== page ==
Abdullah al-Senussi, a former Libyan Colonel and Chief of Military Intelligence under the regime of Muammar Gaddafi, and wanted by the International Criminal Court (ICC), was arrested in Mauritania on 18 March by Mauritanian and French officials.
The arrest has led to conflicting calls for al-Senussi’s extradition from the ICC, France, and Libya. The Court has called for Mauritania’s cooperation, based on UN Security Council Resolution 1970 (in which the situation in Libya was referred to the ICC), in surrendering al-Senussi to the Hague for investigation into his role in the commission of crimes against humanity in the country last year,.
A press statement from the Office of the French President, Nicolas Sarkozy, indicated that the government was pressing for al-Senussi’s extradition to France to serve the life sentence that was handed down to him in abstentia for his role in the bombing of flight UTA 772, which claimed the lives of 170 people on 18 September 1989.
Meanwhile, Libya’s provisionally-ruling National Transitional Council (NTC) has urged Mauritania to extradite al-Senussi to face justice in Libya, and dispatched its Deputy Prime Minister, Mustafa Abu Shagour, and a delegation of senior officials on 20 March to press for a decision. Libyan officials have expressed that their Courts are ready to hold a trial for al-Senussi.
According to an Al Jazeera report on 21 March, Shagour acknowledged that he had reached an agreement with Mauritanian officials that would see al-Senussi transferred to Libya, despite continued pressure from Paris. Mauritania has not yet confirmed this decision.
These developments come as as civil society expresses the urgent need to transfer al-Senussi to the ICC, rather than to face justice in Libya. ICRtoP member organization Human Rights Watch, and others including Amnesty International, members of the Coalition for the International Criminal Court (CICC), and the International Federation for Human Rights (FIDH) called for such action without delay.
Regarding Mauritania’s responsibilities, the CICC reminded on 19 March that Security Council Resolution 1970 encouraged states to cooperate with the Court’s investigation into Libya, including the arrest and surrender of suspects:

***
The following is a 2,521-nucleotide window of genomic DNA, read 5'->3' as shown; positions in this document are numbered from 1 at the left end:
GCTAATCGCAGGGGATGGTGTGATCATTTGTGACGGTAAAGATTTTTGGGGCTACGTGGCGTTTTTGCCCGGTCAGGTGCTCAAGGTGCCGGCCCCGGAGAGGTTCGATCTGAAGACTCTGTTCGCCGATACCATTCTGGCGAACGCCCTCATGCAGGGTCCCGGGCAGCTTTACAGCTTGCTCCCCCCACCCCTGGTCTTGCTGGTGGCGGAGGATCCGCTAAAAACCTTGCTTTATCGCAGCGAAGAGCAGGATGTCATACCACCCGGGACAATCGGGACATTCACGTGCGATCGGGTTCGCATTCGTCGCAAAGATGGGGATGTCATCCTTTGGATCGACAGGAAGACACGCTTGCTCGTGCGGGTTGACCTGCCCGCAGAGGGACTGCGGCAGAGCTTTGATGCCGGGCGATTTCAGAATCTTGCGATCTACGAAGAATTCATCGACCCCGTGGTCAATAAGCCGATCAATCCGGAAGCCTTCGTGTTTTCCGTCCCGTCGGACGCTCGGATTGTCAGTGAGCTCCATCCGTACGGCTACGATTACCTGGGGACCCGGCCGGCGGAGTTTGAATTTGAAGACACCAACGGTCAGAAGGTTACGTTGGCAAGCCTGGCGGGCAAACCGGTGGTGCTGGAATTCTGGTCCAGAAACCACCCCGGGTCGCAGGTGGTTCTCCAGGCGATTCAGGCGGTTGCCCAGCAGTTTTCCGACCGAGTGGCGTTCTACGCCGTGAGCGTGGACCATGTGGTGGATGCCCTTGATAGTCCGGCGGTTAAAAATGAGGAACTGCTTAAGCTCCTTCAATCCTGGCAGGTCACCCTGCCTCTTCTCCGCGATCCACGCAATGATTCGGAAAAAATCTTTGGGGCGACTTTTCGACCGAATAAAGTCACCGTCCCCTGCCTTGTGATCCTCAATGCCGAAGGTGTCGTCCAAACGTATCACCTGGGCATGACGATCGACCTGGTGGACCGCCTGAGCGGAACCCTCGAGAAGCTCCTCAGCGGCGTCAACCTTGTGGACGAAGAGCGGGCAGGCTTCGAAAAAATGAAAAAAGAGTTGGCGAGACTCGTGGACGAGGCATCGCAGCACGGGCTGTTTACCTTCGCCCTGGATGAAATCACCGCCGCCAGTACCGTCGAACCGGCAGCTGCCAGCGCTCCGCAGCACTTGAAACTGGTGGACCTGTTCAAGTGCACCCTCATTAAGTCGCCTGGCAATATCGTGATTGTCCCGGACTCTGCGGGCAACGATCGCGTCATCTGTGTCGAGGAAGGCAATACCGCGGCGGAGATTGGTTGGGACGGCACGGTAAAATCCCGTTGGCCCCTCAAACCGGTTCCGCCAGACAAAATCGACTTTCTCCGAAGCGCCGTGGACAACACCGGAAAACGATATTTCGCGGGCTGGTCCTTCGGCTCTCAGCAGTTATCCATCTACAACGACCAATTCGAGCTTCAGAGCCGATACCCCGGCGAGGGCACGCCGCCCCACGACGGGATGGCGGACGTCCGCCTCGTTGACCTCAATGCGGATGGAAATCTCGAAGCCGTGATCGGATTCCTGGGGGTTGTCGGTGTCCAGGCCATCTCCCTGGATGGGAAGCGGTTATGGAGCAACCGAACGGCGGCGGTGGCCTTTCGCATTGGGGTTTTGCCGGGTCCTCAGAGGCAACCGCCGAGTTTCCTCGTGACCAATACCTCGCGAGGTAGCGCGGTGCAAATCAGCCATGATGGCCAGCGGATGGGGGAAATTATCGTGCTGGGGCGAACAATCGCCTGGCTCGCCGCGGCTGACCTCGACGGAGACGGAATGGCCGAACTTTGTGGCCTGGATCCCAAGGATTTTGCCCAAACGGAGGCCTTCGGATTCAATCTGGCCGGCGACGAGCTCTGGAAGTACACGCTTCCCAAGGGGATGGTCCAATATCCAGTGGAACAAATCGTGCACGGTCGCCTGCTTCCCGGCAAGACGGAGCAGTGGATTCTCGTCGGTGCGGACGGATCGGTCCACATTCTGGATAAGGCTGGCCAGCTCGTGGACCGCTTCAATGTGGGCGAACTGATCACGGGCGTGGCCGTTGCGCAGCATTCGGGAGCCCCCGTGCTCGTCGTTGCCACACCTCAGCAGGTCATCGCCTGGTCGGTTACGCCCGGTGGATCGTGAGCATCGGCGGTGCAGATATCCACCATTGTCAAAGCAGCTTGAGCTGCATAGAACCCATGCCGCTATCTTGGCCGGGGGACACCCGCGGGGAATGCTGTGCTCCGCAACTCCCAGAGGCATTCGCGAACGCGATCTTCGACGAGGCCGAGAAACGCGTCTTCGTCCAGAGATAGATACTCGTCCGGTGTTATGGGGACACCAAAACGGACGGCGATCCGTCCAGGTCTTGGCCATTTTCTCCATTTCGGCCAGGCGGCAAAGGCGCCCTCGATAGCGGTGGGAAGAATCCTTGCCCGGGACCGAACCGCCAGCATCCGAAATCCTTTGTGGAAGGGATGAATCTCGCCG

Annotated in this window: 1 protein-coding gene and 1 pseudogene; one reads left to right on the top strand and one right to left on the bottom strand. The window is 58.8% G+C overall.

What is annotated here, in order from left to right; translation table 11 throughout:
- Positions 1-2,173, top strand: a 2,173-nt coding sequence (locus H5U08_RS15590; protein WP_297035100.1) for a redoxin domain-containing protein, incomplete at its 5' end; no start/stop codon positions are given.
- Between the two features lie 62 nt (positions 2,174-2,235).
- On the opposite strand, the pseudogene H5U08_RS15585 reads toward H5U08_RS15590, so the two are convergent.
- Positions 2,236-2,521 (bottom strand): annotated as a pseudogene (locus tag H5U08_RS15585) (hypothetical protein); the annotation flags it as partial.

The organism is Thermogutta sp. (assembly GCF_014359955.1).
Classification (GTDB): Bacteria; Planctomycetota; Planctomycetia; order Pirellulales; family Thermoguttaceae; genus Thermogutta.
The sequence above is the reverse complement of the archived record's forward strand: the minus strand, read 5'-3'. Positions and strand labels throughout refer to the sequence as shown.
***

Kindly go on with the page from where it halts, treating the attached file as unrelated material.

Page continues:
“Although Mauritania is not a State party to the Rome Statute – ICC’s founding treaty – United Nations Security Council (UNSC) Resolution 1970 – which referred the situation in Libya to the ICC – while recognizing that “States not party to the Rome Statute had no obligation under the Statute”, urged “all States and concerned regional and other international organizations to cooperate fully with the Court and the Prosecutor.”
The CICC’s release goes on to state:
“While the Libyan authorities retain primary jurisdiction over crimes committed in their territory, they are legally bound to facilitate the transfer of the suspects to the ICC, unless Pre-Trial Chamber I (PTC) decides that the case is no longer admissible before the Court because the Libyan authorities are investigating or prosecuting the same individuals for the same crimes at national level.”
But, as Amnesty International’s Senior Crisis Response Advisor, Donatella Rovera, stated in a press release on 19 March 2012, concerns remain over Libya’s ability to ensure a fair trial for al-Senussi:
“The news of al-Senussi’s arrest is an important moment for the victims of his alleged crimes in Libya. But Libya’s court system does not function and its justice system remains weak and unable to conduct effective investigations into alleged crimes against humanity, none of which are crimes under Libyan law. The ICC remains the best-placed mechanism for accountability in Libya.”